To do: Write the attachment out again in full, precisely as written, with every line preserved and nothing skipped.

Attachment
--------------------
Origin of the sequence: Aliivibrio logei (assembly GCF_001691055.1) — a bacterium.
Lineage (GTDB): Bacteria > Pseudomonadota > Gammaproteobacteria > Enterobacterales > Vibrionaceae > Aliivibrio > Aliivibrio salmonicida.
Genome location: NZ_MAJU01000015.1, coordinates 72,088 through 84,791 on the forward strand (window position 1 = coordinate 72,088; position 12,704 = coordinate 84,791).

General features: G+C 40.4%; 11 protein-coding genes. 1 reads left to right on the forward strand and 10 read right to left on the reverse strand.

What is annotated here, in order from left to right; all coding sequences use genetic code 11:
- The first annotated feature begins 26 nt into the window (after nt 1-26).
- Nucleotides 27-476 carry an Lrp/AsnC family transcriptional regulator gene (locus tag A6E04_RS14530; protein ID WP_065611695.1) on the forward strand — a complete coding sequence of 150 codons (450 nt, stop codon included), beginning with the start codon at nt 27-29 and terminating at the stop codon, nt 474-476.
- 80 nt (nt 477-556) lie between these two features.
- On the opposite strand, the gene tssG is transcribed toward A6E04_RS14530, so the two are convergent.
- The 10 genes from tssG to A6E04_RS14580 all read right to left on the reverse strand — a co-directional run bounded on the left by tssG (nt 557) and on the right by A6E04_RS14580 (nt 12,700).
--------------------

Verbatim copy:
Origin of the sequence: Aliivibrio logei (assembly GCF_001691055.1) — a bacterium.
Lineage (GTDB): Bacteria > Pseudomonadota > Gammaproteobacteria > Enterobacterales > Vibrionaceae > Aliivibrio > Aliivibrio salmonicida.
Genome location: NZ_MAJU01000015.1, coordinates 72,088 through 84,791 on the forward strand (window position 1 = coordinate 72,088; position 12,704 = coordinate 84,791).

General features: G+C 40.4%; 11 protein-coding genes. 1 reads left to right on the forward strand and 10 read right to left on the reverse strand.

What is annotated here, in order from left to right; all coding sequences use genetic code 11:
- The first annotated feature begins 26 nt into the window (after nt 1-26).
- Nucleotides 27-476 carry an Lrp/AsnC family transcriptional regulator gene (locus tag A6E04_RS14530; protein ID WP_065611695.1) on the forward strand — a complete coding sequence of 150 codons (450 nt, stop codon included), beginning with the start codon at nt 27-29 and terminating at the stop codon, nt 474-476.
- 80 nt (nt 477-556) lie between these two features.
- On the opposite strand, the gene tssG is transcribed toward A6E04_RS14530, so the two are convergent.
- The 10 genes from tssG to A6E04_RS14580 all read right to left on the reverse strand — a co-directional run bounded on the left by tssG (nt 557) and on the right by A6E04_RS14580 (nt 12,700).